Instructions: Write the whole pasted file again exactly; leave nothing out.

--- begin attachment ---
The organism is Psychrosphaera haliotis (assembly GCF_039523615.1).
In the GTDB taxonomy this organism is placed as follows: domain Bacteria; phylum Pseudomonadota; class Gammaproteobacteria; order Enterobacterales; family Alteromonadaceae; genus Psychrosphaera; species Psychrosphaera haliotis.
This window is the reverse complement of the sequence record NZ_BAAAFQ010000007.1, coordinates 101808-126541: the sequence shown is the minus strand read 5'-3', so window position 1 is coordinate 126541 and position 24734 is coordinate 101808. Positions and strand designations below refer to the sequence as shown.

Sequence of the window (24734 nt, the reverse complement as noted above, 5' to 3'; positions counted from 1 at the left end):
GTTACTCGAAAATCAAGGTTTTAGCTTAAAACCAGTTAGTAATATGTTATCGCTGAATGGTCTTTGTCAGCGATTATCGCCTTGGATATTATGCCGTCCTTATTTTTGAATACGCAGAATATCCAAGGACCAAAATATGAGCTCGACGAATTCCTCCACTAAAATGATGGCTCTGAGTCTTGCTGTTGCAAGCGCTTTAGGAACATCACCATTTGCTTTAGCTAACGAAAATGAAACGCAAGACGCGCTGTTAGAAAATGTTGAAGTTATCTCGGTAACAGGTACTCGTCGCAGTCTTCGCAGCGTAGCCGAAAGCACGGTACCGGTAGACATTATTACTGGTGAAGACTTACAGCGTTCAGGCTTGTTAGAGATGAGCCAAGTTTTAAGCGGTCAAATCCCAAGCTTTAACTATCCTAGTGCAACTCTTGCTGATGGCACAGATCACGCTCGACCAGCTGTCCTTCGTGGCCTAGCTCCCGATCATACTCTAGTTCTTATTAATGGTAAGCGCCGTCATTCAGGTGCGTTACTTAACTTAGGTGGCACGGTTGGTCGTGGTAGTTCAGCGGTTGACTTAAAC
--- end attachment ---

The organism is Psychrosphaera haliotis (assembly GCF_039523615.1).
In the GTDB taxonomy this organism is placed as follows: domain Bacteria; phylum Pseudomonadota; class Gammaproteobacteria; order Enterobacterales; family Alteromonadaceae; genus Psychrosphaera; species Psychrosphaera haliotis.
This window is the reverse complement of the sequence record NZ_BAAAFQ010000007.1, coordinates 101808-126541: the sequence shown is the minus strand read 5'-3', so window position 1 is coordinate 126541 and position 24734 is coordinate 101808. Positions and strand designations below refer to the sequence as shown.

Sequence of the window (24734 nt, the reverse complement as noted above, 5' to 3'; positions counted from 1 at the left end):
GTTACTCGAAAATCAAGGTTTTAGCTTAAAACCAGTTAGTAATATGTTATCGCTGAATGGTCTTTGTCAGCGATTATCGCCTTGGATATTATGCCGTCCTTATTTTTGAATACGCAGAATATCCAAGGACCAAAATATGAGCTCGACGAATTCCTCCACTAAAATGATGGCTCTGAGTCTTGCTGTTGCAAGCGCTTTAGGAACATCACCATTTGCTTTAGCTAACGAAAATGAAACGCAAGACGCGCTGTTAGAAAATGTTGAAGTTATCTCGGTAACAGGTACTCGTCGCAGTCTTCGCAGCGTAGCCGAAAGCACGGTACCGGTAGACATTATTACTGGTGAAGACTTACAGCGTTCAGGCTTGTTAGAGATGAGCCAAGTTTTAAGCGGTCAAATCCCAAGCTTTAACTATCCTAGTGCAACTCTTGCTGATGGCACAGATCACGCTCGACCAGCTGTCCTTCGTGGCCTAGCTCCCGATCATACTCTAGTTCTTATTAATGGTAAGCGCCGTCATTCAGGTGCGTTACTTAACTTAGGTGGCACGGTTGGTCGTGGTAGTTCAGCGGTTGACTTAAAC